The SPEAKER pro tempore. The Chair recognizes the gentlewoman from California (Ms. Chu) for 5 minutes.
Ms. CHU. Mr. Speaker, for so many, education is the key to the American Dream. But for so many, a good education seems like it is beyond reach. That is why I am introducing the DIPLOMA Act, or Developing Innovative Partnerships and Learning Opportunities that Motivate Achievement.
This legislation will address obstacles to learning by giving out grants to schools, social service programs, and the local community to create comprehensive, community-based solutions that will ensure that our struggling students will succeed.
For awhile now, I have advocated for changing the tone of debate that surrounds school reform. Too often critics point fingers instead of offering solutions. That is why I am pushing for real change, dramatic change in our schools that harnesses the energy of parents, the community, and the school to turn around our failing schools that lift up all our students.
Now, there is no denying that this approach can be challenging and hard work, but research shows when communities, parents, and schools collaborate and work together, there is nothing we can't achieve. I know this because I have seen it firsthand in my district.
In East Los Angeles, Esteban E. Torres High School is a shining example of a community school. It's the first new school built in the neighborhood in 85 years, and its facilities and classrooms are simply magnificent. But to me, the most awe-inspiring part is the community-based approach at the heart of Esteban Torres. With the help of the Los Angeles Education Partnership and the Federal Full Service Community Schools Grant Program, Esteban Torres tapped into the resources of the surrounding community to overcome challenges facing their students regarding health care, limited English proficiency, and financial literacy.
Esteban Torres partnered with Bienvenidos for a full-service health service on campus that will help maintain the health and well-being of their students so they are ready and able to learn.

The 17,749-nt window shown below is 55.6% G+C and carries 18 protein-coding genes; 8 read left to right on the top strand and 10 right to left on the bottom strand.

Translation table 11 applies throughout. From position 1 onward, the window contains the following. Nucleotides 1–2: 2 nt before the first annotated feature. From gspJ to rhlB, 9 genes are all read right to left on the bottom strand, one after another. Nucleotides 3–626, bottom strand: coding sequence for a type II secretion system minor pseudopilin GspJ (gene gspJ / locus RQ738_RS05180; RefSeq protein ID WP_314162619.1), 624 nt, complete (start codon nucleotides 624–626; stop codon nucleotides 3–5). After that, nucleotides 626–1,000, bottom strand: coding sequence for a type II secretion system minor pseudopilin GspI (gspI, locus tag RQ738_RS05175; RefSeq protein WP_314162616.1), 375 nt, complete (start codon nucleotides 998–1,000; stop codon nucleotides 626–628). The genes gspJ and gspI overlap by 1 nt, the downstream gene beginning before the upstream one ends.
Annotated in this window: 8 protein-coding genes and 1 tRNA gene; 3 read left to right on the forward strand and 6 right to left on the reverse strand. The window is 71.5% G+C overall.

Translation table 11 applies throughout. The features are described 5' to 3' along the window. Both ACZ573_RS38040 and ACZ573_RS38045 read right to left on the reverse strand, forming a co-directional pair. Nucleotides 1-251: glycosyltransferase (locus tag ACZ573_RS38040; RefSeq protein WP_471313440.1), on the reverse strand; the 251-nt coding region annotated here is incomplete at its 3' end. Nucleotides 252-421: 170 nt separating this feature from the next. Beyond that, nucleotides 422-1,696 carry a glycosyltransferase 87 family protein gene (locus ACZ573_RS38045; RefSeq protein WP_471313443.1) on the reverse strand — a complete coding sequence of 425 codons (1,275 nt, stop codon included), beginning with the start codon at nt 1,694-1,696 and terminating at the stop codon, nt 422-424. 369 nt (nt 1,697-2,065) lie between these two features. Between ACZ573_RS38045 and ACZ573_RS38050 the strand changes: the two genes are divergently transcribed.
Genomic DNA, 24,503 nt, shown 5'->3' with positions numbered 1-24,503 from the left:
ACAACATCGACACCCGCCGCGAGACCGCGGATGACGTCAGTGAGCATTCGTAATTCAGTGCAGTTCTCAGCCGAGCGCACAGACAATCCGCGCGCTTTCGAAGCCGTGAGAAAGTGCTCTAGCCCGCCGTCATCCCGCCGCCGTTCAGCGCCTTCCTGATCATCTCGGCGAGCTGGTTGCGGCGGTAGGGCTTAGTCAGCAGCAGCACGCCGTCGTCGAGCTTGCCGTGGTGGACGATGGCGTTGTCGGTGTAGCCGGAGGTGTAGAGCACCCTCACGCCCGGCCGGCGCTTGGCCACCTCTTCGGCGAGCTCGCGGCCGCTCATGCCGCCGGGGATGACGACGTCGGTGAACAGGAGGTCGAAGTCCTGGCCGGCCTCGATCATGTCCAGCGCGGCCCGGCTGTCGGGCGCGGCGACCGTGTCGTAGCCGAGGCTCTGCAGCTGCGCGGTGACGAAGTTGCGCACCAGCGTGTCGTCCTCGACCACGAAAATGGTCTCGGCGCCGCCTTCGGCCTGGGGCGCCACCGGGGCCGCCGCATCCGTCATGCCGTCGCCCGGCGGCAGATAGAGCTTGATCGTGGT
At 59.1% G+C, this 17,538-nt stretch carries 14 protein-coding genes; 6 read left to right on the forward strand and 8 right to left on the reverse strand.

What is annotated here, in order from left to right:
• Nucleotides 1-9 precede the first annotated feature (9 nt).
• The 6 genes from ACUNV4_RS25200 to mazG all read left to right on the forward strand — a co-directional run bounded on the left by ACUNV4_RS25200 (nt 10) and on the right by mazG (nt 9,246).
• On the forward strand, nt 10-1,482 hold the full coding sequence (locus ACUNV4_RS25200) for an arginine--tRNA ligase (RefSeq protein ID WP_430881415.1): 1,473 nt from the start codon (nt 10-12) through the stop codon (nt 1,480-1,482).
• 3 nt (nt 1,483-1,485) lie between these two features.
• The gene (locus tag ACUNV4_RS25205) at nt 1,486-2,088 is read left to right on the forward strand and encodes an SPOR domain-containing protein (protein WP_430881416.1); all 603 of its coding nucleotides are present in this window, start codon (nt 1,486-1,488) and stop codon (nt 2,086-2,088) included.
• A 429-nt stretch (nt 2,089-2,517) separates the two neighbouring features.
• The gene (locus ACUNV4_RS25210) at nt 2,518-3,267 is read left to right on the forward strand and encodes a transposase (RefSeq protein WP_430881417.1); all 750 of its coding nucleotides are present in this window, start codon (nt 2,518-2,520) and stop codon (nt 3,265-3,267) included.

Pan American Bank partnered to help the high schoolers create a student-run financial center to teach the importance of a budget and proper money management, skills which will stick with these students for the rest of their lives.
Luis Rodriguez and Tia Chucha's Centro Cultural joined the effort to establish the first-ever bookstore in East Los Angeles, making it easier for students to expand their education outside their classroom.
And the effect of these programs is apparent on the smiles of the students' faces on their way to school, in the cafeteria and the classroom. This type of engagement and support is giving students in the community new opportunities and opening their world.
Across America, our students face problems like homelessness, lack of health care, and limited English proficiency. Research tells us that two-thirds of the achievement gap is due to factors outside of school, and even the best teachers have a hard time overcoming these obstacles.
A recent study from Chicago found that when we don't address students' social and economic disadvantages outside schools, the hard work done inside the school can be futile. That's why the DIPLOMA Act is so necessary. Local groups can coordinate, integrate, and facilitate services aimed at strengthening student achievement, such as dropout prevention, family engagement, tutoring, extending learning services, health care, and social support. The bill contains strong accountability measures, including independent evaluations to measure results and identify best practices.
These partnerships will make a difference in the lives of students in my district. When students are provided the right kind of support and opportunities to help them learn, nothing can stop them. The DIPLOMA Act ensures that America's next Nobel Prize laureate can come from any background or community because they had the support they needed to succeed.